A week ago I wrote this at the end of a blog on joy, memories and the brain (see Countdown Reason # 19: Why Emotional Memories of Joy Matter so Much):
“I’m going to think of how to make a joy memory today. I’ll let you know how that works out on an icy, windy Friday evening in a house with with two tired working parents at the end of the week and two teenagers.”
I promised I would let you know how that went.
Confession. It didn’t happen that Friday night. We unexpectedly had a house full of 14-year-old girls (who happen to be naturals at making joy happen). And then the week flew by in a blur of activities, work, events, homework, doctor’s appointments, and all that jazz. But this evening things were comparatively quiet and I asked my daughter if she’d help me get “the guys” (her dad and brother) to join us in a game of Turtle Wushu. We’d come across a video of it online and when we watched it we couldn’t stop laughing.
Laughter is really great for our cells, and laughter is joyful. And a joyful state of mind activates what scientists call the “positive floating brain;” those juicy good chemicals that set out from the brain and travel through our organs and cells, helping to protect us from inflammation. Moreover, it protects us from the “negative floating brain,” that state of Monkey Mind — where our inner chatter raps on about what’s going wrong, what we have to get done, what we’re angry or frustrated about, the things we’re afraid of — causing our brain to send forth a constant slow drip of inflammatory hormones and chemicals.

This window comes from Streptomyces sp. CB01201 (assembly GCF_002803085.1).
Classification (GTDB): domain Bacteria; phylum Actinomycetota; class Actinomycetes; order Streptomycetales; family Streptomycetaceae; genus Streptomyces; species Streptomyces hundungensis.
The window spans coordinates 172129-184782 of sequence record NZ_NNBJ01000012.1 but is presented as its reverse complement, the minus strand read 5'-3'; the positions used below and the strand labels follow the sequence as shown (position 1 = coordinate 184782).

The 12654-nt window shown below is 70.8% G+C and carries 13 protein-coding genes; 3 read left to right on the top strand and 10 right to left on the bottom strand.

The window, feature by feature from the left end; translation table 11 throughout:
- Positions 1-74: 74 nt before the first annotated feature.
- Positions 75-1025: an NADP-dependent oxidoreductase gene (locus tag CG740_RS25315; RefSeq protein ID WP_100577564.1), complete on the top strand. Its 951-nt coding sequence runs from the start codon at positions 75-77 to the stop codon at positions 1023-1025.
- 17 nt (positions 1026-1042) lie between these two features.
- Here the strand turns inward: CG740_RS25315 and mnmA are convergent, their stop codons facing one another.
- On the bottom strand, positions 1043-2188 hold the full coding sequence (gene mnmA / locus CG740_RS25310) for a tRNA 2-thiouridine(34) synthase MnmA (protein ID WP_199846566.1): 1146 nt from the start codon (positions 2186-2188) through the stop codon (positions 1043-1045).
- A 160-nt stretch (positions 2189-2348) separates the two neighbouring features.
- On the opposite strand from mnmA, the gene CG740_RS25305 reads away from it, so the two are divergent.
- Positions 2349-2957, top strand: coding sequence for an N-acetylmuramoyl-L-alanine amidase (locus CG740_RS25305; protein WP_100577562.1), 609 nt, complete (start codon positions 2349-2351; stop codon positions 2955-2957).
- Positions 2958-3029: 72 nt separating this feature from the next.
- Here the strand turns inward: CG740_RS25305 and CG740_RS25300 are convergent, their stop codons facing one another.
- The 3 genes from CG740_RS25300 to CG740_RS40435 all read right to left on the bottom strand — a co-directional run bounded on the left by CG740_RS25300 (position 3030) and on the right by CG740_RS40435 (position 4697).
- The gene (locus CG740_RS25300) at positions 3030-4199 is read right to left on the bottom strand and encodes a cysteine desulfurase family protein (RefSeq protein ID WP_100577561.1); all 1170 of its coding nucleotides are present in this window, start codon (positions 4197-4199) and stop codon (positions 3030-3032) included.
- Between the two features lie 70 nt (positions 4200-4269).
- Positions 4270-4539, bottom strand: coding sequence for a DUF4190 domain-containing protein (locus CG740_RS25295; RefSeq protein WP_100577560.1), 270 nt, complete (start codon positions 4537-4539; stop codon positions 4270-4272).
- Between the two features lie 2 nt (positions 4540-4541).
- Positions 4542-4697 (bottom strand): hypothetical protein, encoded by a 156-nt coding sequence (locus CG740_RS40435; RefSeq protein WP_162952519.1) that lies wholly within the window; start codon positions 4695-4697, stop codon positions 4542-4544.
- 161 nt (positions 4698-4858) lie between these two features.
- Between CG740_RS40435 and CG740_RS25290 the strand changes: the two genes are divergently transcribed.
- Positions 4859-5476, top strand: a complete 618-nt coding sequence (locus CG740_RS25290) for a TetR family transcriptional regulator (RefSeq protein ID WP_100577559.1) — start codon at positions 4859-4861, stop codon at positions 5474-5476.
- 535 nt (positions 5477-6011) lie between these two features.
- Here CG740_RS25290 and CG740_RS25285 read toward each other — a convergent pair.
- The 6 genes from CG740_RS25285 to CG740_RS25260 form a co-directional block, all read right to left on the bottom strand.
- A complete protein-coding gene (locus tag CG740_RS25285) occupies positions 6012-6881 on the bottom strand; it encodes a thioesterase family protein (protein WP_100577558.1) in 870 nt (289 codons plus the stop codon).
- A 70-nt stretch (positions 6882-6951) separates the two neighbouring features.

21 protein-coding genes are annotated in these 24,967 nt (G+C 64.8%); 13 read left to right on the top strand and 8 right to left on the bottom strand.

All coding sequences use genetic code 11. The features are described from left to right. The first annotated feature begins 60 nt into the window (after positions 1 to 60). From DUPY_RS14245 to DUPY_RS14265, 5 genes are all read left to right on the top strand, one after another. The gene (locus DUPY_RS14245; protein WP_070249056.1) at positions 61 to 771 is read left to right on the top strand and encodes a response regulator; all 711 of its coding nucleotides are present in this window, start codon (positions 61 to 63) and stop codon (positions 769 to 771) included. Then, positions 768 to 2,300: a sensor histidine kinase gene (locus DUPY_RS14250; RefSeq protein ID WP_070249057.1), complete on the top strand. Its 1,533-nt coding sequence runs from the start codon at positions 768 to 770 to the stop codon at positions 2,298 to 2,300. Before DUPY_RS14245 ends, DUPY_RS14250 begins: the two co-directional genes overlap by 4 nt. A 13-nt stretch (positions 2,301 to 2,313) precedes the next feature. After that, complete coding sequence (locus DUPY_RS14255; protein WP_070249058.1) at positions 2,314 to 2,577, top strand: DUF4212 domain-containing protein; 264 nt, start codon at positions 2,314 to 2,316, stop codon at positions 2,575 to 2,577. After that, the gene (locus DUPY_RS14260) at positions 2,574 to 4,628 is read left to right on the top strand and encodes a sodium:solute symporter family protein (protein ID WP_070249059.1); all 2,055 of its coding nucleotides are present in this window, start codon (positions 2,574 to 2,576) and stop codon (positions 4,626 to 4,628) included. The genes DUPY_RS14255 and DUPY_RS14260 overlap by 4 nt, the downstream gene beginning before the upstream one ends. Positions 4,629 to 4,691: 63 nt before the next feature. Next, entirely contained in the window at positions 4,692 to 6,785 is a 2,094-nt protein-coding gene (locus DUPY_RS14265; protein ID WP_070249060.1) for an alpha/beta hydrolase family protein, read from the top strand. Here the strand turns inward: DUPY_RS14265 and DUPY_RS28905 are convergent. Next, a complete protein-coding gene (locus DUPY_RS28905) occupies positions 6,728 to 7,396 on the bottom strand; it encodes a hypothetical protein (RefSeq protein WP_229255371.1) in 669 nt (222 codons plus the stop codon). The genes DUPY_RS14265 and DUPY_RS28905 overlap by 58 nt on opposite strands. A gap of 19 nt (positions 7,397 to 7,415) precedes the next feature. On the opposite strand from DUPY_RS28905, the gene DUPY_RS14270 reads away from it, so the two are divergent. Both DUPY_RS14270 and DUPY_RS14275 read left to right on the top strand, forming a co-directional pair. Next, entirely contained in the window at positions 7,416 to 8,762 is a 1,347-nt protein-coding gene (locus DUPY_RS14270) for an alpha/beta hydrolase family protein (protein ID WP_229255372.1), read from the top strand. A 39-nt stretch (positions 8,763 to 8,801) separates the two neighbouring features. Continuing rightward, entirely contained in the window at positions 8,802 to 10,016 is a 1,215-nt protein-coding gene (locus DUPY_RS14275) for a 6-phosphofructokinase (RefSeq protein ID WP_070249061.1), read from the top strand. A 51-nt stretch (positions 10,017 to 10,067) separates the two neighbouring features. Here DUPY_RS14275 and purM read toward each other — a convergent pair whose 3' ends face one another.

Okay, here is the video (short at 1:42) on how to play: Turtle Wushu.
(We used small crackers instead of plastic turtles. It was even more fun because the dogs “played” too in hopes of getting the spoils.)
If you have teenagers it can be hard to find a game that everyone wants to play, but we were “all in” at our house for Turtle Wushu. A half hour of chasing, turning, sly maneuvers around the kitchen island, sock sliding across the floor and whirling around the breakfast table, and we were laughing pretty hard. Later, I caught my son and husband playing “Wushu” in the kitchen, just the two of them, laughing.
I got “Wushu-ed” a LOT (aka I kept losing!) so the dogs really stuck by my heels in hopes of getting those flying crackers. But I got something better — a silly and wild half hour with my family, away from homework, dishes, laundry, tomorrow’s to-do list, taxes (argh), and Monkey Brain. And that felt like winning.